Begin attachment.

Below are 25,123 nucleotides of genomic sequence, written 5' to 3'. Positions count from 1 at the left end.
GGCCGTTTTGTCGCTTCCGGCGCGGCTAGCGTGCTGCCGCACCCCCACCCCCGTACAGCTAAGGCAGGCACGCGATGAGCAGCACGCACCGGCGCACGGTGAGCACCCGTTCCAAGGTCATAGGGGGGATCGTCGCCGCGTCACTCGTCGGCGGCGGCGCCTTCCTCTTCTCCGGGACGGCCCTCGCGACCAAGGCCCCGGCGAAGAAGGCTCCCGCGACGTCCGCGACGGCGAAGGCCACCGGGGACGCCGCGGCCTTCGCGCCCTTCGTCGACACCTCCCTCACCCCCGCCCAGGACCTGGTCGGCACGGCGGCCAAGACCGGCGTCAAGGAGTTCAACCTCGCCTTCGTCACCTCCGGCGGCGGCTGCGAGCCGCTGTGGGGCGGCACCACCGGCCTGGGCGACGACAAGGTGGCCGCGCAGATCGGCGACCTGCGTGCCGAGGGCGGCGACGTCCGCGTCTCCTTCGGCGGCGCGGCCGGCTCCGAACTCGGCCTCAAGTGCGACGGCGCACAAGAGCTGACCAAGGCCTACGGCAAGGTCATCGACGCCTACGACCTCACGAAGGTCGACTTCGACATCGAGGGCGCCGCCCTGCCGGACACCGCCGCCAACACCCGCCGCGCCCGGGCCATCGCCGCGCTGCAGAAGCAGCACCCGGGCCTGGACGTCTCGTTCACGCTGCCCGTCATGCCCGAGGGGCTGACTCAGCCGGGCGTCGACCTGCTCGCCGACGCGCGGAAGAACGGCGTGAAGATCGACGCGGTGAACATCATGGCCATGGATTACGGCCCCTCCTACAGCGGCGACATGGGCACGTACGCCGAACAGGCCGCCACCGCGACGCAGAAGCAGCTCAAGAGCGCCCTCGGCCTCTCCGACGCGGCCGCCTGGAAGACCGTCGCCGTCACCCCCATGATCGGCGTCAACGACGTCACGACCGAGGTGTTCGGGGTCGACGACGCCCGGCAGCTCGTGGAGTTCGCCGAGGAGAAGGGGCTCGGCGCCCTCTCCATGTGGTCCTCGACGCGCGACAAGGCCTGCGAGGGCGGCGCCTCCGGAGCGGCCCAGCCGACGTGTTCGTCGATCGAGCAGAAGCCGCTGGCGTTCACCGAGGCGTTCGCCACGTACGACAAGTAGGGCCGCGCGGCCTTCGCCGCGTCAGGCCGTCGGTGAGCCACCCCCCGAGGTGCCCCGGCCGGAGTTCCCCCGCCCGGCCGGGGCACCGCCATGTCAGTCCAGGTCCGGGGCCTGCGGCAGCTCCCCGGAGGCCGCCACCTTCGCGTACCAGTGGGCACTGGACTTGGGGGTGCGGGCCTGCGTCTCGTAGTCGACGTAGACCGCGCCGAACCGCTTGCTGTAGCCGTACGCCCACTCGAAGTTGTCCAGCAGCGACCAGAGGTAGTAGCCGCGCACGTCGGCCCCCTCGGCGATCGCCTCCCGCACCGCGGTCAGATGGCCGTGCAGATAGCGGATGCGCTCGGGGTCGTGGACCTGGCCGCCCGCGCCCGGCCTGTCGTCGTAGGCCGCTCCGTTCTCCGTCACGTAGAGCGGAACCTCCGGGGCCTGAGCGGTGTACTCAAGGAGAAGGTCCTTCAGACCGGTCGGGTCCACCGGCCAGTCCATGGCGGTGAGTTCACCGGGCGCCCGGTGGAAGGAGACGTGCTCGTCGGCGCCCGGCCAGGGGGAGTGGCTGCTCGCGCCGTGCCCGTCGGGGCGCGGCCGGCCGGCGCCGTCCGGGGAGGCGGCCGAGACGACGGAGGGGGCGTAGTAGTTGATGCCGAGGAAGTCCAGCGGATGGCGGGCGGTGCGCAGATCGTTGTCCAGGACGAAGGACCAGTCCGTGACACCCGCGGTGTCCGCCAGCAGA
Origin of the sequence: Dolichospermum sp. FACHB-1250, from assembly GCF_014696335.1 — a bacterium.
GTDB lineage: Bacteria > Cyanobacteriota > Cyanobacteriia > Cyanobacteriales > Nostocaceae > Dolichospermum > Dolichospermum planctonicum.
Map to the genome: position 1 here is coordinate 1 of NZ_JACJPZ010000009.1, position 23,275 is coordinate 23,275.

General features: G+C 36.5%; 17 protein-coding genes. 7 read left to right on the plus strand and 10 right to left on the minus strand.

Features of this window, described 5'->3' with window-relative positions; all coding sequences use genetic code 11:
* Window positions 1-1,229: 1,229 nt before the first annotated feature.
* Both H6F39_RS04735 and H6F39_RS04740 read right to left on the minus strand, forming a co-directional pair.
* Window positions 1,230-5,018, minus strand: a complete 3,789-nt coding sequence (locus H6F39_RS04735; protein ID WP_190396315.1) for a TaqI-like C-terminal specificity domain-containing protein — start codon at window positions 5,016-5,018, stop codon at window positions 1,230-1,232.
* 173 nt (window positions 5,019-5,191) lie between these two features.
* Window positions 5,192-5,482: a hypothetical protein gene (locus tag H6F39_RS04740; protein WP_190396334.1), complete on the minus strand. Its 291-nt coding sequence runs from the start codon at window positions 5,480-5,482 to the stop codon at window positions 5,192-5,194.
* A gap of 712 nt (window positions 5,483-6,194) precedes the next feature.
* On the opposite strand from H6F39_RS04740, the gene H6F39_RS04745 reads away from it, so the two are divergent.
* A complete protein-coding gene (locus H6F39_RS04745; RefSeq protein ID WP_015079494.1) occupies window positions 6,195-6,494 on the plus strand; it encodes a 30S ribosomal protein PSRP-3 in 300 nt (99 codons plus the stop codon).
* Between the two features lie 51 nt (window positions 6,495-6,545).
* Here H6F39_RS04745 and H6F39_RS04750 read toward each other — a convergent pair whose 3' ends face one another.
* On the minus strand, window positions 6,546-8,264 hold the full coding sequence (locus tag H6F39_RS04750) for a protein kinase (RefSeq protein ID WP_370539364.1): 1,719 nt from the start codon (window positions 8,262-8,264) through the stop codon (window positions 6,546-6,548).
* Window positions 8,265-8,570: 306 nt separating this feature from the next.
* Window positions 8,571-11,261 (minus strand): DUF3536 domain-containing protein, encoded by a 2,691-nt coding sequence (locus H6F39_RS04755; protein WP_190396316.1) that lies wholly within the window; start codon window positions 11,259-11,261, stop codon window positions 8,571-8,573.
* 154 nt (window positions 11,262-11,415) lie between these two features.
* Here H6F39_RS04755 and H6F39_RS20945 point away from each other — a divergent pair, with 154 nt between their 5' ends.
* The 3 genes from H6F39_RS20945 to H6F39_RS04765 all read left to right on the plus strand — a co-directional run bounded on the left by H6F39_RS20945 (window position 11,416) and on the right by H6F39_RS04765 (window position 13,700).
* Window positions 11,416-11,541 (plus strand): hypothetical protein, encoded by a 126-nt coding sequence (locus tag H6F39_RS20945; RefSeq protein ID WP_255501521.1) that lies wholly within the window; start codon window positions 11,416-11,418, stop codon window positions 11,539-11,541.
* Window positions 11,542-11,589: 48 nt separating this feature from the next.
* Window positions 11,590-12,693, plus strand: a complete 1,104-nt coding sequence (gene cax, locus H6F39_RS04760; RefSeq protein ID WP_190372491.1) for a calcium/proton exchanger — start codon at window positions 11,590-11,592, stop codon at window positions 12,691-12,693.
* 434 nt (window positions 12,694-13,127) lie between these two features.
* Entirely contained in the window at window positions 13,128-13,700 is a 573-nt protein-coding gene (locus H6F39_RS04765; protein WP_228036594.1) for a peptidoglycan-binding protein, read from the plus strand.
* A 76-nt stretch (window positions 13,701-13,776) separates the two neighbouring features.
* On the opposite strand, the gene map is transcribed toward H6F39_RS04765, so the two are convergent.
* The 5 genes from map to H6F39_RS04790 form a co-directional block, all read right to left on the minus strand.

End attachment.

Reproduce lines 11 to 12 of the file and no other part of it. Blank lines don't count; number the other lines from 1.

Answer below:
* 173 nt (window positions 5,019-5,191) lie between these two features.
* Window positions 5,192-5,482: a hypothetical protein gene (locus tag H6F39_RS04740; protein WP_190396334.1), complete on the minus strand. Its 291-nt coding sequence runs from the start codon at window positions 5,480-5,482 to the stop codon at window positions 5,192-5,194.